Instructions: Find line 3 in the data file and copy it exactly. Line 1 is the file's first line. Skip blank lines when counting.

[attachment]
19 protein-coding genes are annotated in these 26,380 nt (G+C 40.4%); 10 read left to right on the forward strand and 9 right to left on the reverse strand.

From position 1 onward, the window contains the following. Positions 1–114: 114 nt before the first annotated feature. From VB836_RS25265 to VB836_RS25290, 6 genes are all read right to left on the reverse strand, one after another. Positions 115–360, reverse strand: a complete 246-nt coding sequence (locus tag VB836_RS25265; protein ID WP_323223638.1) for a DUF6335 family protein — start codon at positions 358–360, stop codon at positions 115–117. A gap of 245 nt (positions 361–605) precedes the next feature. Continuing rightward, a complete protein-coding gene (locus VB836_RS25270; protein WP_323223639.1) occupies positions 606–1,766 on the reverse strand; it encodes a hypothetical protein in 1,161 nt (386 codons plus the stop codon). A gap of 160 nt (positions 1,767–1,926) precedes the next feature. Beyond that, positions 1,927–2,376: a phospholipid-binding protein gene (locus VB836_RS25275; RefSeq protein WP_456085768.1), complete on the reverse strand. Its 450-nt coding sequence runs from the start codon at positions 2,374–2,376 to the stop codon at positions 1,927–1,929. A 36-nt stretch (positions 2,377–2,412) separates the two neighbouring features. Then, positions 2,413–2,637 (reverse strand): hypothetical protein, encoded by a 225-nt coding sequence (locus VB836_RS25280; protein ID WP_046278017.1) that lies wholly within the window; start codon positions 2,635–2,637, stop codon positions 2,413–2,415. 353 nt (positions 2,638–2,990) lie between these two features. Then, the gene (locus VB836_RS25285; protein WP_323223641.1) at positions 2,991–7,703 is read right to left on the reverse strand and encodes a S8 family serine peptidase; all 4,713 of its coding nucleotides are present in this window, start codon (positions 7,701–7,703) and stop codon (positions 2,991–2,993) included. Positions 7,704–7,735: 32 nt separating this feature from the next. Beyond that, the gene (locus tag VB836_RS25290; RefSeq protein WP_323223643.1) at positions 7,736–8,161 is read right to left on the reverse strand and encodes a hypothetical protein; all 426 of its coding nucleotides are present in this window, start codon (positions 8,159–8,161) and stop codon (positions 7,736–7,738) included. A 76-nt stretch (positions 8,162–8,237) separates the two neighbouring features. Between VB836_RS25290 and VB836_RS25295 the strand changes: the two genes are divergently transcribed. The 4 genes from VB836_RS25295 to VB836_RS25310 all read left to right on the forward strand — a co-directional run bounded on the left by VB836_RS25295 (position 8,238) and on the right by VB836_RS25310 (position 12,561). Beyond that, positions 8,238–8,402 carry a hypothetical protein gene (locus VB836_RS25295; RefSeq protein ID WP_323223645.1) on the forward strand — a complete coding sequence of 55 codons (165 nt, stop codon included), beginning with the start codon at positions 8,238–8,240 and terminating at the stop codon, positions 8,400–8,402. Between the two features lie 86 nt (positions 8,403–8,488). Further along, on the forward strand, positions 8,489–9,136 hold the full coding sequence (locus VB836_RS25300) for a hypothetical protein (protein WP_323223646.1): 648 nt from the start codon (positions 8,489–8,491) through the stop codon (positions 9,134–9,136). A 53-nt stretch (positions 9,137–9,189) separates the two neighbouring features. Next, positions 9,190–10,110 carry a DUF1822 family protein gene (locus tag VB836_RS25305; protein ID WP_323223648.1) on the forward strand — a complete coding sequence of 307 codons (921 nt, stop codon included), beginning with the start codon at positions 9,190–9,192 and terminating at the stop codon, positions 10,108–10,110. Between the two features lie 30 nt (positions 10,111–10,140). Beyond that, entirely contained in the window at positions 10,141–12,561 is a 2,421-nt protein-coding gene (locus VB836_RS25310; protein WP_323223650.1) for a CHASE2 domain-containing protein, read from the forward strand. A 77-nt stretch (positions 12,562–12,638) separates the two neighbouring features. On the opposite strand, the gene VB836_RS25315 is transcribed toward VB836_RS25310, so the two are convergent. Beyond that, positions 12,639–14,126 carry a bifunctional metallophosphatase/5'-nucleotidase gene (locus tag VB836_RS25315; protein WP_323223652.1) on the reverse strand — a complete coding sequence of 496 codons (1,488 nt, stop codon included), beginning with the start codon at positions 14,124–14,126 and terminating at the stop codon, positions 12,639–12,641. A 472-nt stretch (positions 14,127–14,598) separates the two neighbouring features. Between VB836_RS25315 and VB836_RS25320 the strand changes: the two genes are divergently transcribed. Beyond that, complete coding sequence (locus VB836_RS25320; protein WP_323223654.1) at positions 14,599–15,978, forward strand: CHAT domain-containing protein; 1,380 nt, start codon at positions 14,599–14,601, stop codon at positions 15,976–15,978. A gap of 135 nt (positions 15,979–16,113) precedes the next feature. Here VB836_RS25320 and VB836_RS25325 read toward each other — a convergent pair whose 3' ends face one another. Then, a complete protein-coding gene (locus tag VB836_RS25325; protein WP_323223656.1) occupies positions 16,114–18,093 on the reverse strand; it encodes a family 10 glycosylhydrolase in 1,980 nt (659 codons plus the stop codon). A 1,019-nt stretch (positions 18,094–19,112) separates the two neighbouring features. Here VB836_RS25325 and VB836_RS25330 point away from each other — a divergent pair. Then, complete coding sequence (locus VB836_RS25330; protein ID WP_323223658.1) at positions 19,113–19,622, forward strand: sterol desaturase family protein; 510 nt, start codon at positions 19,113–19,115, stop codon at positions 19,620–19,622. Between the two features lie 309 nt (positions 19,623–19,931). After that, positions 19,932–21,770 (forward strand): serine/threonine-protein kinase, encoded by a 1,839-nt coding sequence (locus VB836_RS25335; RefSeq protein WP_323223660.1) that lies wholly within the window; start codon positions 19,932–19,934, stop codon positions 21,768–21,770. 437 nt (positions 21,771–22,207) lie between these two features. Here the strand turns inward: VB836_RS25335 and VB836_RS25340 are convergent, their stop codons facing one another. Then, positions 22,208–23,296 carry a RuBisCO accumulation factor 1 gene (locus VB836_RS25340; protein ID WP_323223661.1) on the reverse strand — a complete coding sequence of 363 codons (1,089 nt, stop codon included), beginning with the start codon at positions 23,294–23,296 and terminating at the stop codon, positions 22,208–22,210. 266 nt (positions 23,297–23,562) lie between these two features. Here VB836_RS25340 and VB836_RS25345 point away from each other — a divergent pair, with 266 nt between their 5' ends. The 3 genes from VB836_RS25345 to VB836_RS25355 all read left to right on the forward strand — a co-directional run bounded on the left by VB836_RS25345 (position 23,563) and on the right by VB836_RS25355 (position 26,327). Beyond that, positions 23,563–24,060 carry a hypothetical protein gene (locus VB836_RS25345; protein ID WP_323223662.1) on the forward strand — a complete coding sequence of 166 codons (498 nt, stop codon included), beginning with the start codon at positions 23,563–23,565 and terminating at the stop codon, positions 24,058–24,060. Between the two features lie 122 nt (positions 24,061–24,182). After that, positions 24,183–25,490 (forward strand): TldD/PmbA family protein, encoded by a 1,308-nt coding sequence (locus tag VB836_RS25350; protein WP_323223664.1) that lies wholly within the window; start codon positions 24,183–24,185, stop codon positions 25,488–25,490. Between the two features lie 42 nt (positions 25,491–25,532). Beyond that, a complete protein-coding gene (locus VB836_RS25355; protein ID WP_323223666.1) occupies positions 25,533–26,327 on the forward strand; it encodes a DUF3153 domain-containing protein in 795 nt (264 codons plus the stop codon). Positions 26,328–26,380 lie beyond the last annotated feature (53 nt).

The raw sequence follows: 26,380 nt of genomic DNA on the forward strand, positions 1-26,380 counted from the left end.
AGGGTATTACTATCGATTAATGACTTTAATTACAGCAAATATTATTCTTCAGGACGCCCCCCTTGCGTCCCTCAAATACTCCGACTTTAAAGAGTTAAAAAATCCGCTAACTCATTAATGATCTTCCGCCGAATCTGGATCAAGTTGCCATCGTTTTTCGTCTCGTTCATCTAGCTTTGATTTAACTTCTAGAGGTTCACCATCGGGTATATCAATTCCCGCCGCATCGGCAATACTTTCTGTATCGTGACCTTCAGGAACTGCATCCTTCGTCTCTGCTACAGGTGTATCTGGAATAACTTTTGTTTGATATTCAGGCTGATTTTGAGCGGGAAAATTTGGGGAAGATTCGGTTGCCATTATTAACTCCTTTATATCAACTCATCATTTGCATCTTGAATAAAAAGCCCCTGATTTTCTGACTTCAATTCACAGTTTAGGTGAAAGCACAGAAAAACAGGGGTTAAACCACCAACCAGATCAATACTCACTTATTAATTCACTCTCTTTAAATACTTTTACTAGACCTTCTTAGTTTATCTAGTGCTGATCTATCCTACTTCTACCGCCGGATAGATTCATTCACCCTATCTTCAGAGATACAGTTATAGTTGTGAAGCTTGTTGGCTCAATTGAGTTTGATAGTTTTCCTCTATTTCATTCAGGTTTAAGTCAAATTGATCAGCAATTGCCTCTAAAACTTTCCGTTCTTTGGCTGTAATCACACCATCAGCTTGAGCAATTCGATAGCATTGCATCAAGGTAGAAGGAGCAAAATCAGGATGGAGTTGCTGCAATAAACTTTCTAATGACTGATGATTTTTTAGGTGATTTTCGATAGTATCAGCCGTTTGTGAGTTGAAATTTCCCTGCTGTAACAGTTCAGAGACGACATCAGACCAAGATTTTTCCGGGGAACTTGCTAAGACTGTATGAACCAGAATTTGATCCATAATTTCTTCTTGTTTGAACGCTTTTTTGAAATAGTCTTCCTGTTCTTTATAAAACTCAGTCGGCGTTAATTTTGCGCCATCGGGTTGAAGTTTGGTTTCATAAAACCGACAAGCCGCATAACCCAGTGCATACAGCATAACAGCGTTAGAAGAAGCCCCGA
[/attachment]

The raw sequence follows: 26,380 nt of genomic DNA on the forward strand, positions 1-26,380 counted from the left end.